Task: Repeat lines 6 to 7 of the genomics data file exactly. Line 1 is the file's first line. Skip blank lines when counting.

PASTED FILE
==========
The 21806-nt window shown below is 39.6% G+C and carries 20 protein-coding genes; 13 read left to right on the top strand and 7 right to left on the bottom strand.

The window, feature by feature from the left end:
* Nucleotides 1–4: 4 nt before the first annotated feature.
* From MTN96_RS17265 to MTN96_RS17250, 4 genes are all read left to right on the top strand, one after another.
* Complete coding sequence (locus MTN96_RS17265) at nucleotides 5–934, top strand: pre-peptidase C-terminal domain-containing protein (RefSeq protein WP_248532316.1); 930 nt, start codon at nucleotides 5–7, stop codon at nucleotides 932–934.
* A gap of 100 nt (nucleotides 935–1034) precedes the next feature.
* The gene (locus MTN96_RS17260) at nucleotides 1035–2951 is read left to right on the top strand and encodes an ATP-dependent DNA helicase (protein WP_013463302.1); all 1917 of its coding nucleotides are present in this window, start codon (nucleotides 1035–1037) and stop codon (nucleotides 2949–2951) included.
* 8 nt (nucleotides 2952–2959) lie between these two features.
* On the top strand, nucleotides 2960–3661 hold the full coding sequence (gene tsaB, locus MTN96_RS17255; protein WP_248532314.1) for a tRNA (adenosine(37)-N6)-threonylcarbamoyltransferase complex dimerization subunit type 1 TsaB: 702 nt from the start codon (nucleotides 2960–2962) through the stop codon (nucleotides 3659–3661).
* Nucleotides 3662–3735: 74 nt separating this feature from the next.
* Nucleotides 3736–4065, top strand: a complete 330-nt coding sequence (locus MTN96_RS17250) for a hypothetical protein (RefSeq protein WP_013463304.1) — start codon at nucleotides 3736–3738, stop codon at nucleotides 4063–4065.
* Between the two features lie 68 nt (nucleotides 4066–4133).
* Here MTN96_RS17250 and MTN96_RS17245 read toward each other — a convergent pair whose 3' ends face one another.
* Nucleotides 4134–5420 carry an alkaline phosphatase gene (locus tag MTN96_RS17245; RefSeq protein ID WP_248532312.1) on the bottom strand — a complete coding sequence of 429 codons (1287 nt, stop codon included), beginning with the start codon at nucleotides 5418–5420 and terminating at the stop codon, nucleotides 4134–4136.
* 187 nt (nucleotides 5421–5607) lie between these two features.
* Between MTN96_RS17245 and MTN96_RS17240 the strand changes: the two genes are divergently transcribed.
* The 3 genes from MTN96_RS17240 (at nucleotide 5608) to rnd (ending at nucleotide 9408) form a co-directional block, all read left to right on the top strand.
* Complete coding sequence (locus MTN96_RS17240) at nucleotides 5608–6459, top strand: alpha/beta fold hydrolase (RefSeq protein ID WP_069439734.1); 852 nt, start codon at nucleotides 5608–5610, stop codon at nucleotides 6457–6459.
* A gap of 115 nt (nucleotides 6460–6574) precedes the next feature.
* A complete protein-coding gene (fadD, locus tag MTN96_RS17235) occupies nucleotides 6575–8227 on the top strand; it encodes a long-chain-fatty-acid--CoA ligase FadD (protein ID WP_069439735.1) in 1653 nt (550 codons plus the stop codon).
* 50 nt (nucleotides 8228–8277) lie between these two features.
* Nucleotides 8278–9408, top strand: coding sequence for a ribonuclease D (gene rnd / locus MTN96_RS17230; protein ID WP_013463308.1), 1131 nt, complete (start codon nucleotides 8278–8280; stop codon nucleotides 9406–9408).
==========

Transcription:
* A gap of 100 nt (nucleotides 935–1034) precedes the next feature.
* The gene (locus MTN96_RS17260) at nucleotides 1035–2951 is read left to right on the top strand and encodes an ATP-dependent DNA helicase (protein WP_013463302.1); all 1917 of its coding nucleotides are present in this window, start codon (nucleotides 1035–1037) and stop codon (nucleotides 2949–2951) included.